Take the 2-minute tour ×
Mathematics Stack Exchange is a question and answer site for people studying math at any level and professionals in related fields. It's 100% free, no registration required.

A circle is inscribed in a right angled triangle ABC where AC is the hypotenuse. The circle touches AC at point P. Length of AP = 2unit and CP = 4 units.

What is the radius of the circle?

share|improve this question

3 Answers 3

up vote 2 down vote accepted

In the following diagram

$\hspace{3.5cm}$enter image description here

we know that $\lvert\overline{AP}\rvert=2$ and $\lvert\overline{CP}\rvert=4$. Therefore, we also have $\lvert\overline{AQ}\rvert=2$ and $\lvert\overline{CR}\rvert=4$.

We know by the Pythagorean Theorem that $$ \lvert\overline{AB}\rvert^2+\lvert\overline{BC}\rvert^2=\left(\lvert\overline{AP}\rvert+\lvert\overline{CP}\rvert\right)^2=36\tag{1} $$ and since $\lvert\overline{QB}\rvert=\lvert\overline{RB}\rvert$, $$ \lvert\overline{BC}\rvert-\lvert\overline{AB}\rvert=\lvert\overline{CR}\rvert-\lvert\overline{AQ}\rvert=2\tag{2} $$ Solving $(1)$ and $(2)$ for $\lvert\overline{AB}\rvert$ and $\lvert\overline{BC}\rvert$ yields $$ \lvert\overline{AB}\rvert=\sqrt{17}-1\qquad\text{and}\qquad\lvert\overline{BC}\rvert=\sqrt{17}+1\tag{3} $$ Therefore, the radius of the incircle equals $$ \lvert\overline{RB}\rvert=\lvert\overline{BC}\rvert-\lvert\overline{CR}\rvert=\sqrt{17}-3\tag{4} $$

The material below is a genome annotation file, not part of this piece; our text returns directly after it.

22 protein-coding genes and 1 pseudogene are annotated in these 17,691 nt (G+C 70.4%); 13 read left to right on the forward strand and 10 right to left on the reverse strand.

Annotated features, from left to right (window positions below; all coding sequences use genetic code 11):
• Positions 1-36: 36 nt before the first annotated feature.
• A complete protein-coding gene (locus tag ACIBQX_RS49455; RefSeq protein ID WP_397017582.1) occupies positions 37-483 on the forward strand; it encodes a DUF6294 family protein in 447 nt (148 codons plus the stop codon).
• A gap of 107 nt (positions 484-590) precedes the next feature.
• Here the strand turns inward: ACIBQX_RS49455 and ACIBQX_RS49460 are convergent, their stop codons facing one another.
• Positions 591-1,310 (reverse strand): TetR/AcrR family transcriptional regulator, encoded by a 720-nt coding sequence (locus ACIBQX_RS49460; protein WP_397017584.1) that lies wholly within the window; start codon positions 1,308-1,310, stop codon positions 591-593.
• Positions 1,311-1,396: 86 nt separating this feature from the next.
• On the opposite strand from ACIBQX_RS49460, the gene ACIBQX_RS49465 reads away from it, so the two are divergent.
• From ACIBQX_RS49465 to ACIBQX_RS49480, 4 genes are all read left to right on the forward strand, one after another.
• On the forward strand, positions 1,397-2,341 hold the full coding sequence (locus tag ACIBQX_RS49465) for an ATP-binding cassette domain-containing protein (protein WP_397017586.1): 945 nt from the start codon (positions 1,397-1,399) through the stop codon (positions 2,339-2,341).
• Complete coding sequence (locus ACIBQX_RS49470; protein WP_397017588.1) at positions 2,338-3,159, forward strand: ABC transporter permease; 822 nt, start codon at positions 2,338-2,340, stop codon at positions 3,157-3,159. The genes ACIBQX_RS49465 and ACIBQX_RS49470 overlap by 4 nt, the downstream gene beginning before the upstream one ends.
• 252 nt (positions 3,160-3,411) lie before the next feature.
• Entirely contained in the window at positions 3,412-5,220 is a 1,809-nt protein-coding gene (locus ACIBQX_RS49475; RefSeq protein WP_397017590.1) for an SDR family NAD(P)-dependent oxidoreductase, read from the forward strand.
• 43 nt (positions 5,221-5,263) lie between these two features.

Alternatively, the radius of the incircle is the area of the triangle divided by the semiperimeter. Thus, the inradius is $$ \frac{\frac12(\sqrt{17}-1)(\sqrt{17}+1)}{\frac12(\sqrt{17}-1+\sqrt{17}+1+6)} =\frac8{\sqrt{17}+3}=\sqrt{17}-3\tag{5} $$


We can use the formula for the inradius of a right triangle cited by M.B. to verify that the inradius is $$ \frac{\lvert\overline{AB}\rvert+\lvert\overline{BC}\rvert-\lvert\overline{AC}\rvert}2=\frac{\sqrt{17}-1+\sqrt{17}+1-6}2=\sqrt{17}-3\tag{6} $$

share|improve this answer

Let $Q$ and $R$ be the points where the circle touches $AB$ and $BC$, respectively. Then $|AP| = |AQ| = 2$ and $|CP| = |CR| = 4$. Also note that $|AB| = |AQ| + r$ where $r$ is the radius of the circle. Similarly we get $|BC| = |CR| + r$. Hence $$6^2 = |AC|^2 = |AB|^2 + |BC|^2 = (2+r)^2 + (4+r)^2 = (4 + 4r + r^2)+(16 + 8r + r^2)$$ $$= 20 + 12r + 2r^2$$

This you can solve.

share|improve this answer
1  
This one might be illustrative as well: mathschallenge.net/full/… –  M.B. Oct 31 '12 at 17:08

Let the radius be $r$, and let $O$ be the centre of the incircle.

Recall that the incentre is where the angle bisectors meet. Let $2\alpha$ be the angle at $A$, and $2\gamma$ the angle at $C$. Then $\angle OAP=\alpha$ and $\angle OCP=\gamma$.

Note that $2\alpha+2\gamma=\pi/2$, so $\alpha+\gamma=\pi/4$.

Note also that $\tan\alpha=\dfrac{r}{2}$ and $\tan\gamma=\dfrac{r}{4}$.

By the addition law for tangent, we have $$1=\tan(\alpha+\gamma)=\frac{\tan\alpha+\tan\gamma}{1-\tan\alpha\tan\gamma}.\tag{$1$}$$ But $\tan\alpha=2\tan\gamma$. So from Equation $1$ we get $$1-2\tan^2\gamma=3\tan\gamma.$$ This is a quadratic equation in $\tan\gamma$. Solve, and use $\tan\gamma=\dfrac{r}{4}$ to find $r$.

share|improve this answer

Your Answer

 
discard

By posting your answer, you agree to the privacy policy and terms of service.

Not the answer you're looking for? Browse other questions tagged or ask your own question.